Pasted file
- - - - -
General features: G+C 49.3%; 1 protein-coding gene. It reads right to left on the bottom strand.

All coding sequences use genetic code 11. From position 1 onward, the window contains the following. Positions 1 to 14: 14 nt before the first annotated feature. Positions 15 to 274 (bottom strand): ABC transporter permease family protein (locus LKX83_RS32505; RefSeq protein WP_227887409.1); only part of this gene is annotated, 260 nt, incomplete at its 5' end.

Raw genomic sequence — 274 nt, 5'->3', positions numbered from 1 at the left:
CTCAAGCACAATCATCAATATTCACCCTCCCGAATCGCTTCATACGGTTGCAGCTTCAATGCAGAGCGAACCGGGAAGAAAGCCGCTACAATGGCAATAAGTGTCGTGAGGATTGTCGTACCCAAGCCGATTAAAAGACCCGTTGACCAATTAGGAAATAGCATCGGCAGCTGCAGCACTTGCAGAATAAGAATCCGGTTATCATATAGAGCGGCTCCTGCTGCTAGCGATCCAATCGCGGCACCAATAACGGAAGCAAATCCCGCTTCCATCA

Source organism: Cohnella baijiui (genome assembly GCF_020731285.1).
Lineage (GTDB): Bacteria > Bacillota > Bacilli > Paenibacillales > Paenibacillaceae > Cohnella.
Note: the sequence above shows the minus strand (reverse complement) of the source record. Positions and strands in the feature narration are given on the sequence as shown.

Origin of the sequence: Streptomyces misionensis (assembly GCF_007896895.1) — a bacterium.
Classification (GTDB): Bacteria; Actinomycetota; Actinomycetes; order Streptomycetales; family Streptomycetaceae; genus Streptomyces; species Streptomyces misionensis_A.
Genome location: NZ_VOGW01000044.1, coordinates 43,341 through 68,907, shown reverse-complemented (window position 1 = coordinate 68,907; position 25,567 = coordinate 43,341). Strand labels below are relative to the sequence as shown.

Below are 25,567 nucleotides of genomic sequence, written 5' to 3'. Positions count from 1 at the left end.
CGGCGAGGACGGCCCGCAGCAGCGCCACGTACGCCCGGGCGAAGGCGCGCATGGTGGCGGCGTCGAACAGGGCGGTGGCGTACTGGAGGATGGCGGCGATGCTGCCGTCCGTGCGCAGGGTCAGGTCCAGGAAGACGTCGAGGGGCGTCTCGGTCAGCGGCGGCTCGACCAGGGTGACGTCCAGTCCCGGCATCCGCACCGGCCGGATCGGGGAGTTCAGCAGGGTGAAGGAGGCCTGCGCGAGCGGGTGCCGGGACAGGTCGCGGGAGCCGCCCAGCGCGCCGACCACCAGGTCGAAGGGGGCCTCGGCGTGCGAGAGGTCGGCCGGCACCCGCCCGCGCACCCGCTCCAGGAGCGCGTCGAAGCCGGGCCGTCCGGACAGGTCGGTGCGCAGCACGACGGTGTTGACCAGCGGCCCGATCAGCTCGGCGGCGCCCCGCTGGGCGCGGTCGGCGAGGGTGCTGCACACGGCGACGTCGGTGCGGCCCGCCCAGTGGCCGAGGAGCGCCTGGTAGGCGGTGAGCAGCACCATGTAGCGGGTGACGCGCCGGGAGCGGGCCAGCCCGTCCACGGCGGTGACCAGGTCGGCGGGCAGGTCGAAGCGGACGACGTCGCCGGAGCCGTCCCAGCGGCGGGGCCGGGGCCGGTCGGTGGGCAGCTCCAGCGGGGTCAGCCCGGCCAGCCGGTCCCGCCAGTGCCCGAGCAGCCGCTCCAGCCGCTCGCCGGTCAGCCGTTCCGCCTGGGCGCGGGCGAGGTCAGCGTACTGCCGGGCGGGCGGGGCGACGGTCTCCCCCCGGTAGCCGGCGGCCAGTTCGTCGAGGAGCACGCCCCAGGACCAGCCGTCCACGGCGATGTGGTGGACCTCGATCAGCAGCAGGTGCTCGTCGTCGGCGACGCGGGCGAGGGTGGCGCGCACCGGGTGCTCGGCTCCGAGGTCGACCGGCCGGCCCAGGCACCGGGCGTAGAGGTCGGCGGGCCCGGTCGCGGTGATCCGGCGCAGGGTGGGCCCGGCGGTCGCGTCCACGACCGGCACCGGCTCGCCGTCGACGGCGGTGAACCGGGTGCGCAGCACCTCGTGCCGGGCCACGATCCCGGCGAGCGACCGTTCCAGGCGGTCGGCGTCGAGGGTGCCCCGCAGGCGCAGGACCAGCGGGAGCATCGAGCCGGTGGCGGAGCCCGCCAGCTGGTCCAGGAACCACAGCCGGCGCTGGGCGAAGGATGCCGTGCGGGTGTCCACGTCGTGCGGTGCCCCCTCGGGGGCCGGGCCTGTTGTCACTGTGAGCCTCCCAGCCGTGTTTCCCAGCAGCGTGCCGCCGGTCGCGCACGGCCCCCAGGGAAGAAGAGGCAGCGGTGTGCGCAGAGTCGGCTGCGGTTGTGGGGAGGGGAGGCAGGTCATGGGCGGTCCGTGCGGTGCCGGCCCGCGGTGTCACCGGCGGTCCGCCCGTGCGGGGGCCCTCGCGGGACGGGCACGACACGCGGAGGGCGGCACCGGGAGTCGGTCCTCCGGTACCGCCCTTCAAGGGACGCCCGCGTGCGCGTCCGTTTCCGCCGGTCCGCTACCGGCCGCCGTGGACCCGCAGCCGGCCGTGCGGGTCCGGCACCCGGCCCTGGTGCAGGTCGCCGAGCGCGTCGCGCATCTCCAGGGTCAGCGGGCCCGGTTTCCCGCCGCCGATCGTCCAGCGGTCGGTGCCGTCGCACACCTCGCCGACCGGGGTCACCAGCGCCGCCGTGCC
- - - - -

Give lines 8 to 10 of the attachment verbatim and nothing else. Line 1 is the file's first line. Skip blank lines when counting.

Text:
Origin of the sequence: Streptomyces misionensis (assembly GCF_007896895.1) — a bacterium.
Classification (GTDB): Bacteria; Actinomycetota; Actinomycetes; order Streptomycetales; family Streptomycetaceae; genus Streptomyces; species Streptomyces misionensis_A.
Genome location: NZ_VOGW01000044.1, coordinates 43,341 through 68,907, shown reverse-complemented (window position 1 = coordinate 68,907; position 25,567 = coordinate 43,341). Strand labels below are relative to the sequence as shown.